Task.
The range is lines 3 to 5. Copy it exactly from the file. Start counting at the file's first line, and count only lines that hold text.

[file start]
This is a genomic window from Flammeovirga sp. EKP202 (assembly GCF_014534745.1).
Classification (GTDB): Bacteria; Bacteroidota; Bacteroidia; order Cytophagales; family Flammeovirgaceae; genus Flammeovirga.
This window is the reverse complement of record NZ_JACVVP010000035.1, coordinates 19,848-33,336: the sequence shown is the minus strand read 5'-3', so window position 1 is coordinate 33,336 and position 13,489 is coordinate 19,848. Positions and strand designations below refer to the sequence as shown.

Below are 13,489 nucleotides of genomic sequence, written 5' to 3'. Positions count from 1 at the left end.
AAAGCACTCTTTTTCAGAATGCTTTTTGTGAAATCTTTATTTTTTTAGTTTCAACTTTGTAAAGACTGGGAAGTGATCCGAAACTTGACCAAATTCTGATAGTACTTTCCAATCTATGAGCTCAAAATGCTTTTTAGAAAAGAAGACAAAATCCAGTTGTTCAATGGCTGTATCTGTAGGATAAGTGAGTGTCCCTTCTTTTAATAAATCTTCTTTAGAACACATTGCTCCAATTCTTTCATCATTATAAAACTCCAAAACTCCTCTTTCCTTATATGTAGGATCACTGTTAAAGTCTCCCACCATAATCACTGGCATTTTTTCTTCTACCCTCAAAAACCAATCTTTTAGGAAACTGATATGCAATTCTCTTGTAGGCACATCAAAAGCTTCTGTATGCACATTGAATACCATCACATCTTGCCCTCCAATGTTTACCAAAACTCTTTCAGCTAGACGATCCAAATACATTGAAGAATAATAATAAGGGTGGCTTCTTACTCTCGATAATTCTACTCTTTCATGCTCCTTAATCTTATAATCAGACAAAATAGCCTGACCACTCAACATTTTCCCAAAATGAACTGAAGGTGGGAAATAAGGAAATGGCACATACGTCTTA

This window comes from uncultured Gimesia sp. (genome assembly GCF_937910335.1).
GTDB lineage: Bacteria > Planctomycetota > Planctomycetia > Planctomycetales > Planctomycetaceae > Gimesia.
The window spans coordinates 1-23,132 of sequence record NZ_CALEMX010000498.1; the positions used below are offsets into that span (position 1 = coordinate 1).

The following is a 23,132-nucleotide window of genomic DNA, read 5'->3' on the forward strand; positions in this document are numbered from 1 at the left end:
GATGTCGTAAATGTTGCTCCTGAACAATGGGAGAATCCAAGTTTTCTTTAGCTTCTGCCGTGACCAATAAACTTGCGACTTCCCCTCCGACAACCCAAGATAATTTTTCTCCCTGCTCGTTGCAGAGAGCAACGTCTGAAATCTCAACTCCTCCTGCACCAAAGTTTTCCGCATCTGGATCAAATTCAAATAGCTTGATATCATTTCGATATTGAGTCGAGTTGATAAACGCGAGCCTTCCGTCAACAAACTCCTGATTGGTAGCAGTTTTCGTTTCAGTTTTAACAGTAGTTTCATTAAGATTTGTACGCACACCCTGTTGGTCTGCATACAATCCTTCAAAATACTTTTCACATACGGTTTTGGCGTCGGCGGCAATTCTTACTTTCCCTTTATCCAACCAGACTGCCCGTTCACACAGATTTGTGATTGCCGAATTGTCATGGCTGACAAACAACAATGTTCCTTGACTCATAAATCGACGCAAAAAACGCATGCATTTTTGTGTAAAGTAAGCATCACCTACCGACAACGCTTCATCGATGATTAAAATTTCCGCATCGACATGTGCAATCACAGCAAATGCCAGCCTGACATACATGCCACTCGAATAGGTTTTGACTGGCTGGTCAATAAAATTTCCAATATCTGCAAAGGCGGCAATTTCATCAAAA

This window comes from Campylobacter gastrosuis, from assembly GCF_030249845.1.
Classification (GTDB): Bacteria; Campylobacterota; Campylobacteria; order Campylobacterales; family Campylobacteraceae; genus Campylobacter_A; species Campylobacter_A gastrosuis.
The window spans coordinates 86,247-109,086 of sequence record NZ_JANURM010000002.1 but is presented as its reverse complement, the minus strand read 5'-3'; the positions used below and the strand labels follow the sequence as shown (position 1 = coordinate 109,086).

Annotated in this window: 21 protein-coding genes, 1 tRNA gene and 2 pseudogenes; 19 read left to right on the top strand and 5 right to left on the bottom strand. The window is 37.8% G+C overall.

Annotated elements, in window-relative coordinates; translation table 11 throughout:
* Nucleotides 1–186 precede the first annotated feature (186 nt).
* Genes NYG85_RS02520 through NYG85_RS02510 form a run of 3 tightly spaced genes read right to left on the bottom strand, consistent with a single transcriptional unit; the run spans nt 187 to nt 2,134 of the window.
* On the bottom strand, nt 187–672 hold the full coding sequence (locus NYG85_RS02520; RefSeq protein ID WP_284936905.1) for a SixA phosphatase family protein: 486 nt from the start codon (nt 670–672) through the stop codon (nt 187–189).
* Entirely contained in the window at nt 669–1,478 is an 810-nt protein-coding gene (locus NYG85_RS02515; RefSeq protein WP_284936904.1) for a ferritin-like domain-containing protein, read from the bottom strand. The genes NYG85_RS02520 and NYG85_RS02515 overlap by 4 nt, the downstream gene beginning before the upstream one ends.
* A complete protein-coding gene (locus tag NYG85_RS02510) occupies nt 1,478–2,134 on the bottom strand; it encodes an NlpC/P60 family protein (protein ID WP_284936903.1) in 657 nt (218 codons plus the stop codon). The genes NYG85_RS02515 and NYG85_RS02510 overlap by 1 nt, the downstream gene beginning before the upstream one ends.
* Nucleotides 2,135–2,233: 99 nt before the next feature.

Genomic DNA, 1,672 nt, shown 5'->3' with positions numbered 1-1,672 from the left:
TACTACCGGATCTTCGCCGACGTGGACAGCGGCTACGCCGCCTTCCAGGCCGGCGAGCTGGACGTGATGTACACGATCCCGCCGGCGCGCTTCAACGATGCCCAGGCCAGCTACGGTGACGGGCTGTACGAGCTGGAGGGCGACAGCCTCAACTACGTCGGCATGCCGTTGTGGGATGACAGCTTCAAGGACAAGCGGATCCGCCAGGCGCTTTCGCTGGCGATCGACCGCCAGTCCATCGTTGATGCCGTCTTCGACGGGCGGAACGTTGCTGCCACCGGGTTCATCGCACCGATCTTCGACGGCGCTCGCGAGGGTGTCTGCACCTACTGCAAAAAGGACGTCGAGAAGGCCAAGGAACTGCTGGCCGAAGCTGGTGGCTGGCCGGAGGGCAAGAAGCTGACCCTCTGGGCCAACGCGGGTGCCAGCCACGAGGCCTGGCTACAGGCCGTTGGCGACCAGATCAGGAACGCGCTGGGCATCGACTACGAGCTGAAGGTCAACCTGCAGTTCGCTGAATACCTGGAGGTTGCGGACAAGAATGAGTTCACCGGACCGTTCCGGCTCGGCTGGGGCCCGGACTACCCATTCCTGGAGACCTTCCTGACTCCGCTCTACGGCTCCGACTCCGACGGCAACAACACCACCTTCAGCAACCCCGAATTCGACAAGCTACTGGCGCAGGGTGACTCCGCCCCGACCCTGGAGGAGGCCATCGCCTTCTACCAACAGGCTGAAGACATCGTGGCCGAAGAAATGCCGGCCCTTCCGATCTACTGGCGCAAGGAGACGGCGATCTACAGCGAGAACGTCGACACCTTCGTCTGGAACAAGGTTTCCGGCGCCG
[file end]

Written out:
This window is the reverse complement of record NZ_JACVVP010000035.1, coordinates 19,848-33,336: the sequence shown is the minus strand read 5'-3', so window position 1 is coordinate 33,336 and position 13,489 is coordinate 19,848. Positions and strand designations below refer to the sequence as shown.

Below are 13,489 nucleotides of genomic sequence, written 5' to 3'. Positions count from 1 at the left end.
AAAGCACTCTTTTTCAGAATGCTTTTTGTGAAATCTTTATTTTTTTAGTTTCAACTTTGTAAAGACTGGGAAGTGATCCGAAACTTGACCAAATTCTGATAGTACTTTCCAATCTATGAGCTCAAAATGCTTTTTAGAAAAGAAGACAAAATCCAGTTGTTCAATGGCTGTATCTGTAGGATAAGTGAGTGTCCCTTCTTTTAATAAATCTTCTTTAGAACACATTGCTCCAATTCTTTCATCATTATAAAACTCCAAAACTCCTCTTTCCTTATATGTAGGATCACTGTTAAAGTCTCCCACCATAATCACTGGCATTTTTTCTTCTACCCTCAAAAACCAATCTTTTAGGAAACTGATATGCAATTCTCTTGTAGGCACATCAAAAGCTTCTGTATGCACATTGAATACCATCACATCTTGCCCTCCAATGTTTACCAAAACTCTTTCAGCTAGACGATCCAAATACATTGAAGAATAATAATAAGGGTGGCTTCTTACTCTCGATAATTCTACTCTTTCATGCTCCTTAATCTTATAATCAGACAAAATAGCCTGACCACTCAACATTTTCCCAAAATGAACTGAAGGTGGGAAATAAGGAAATGGCACATACGTCTTA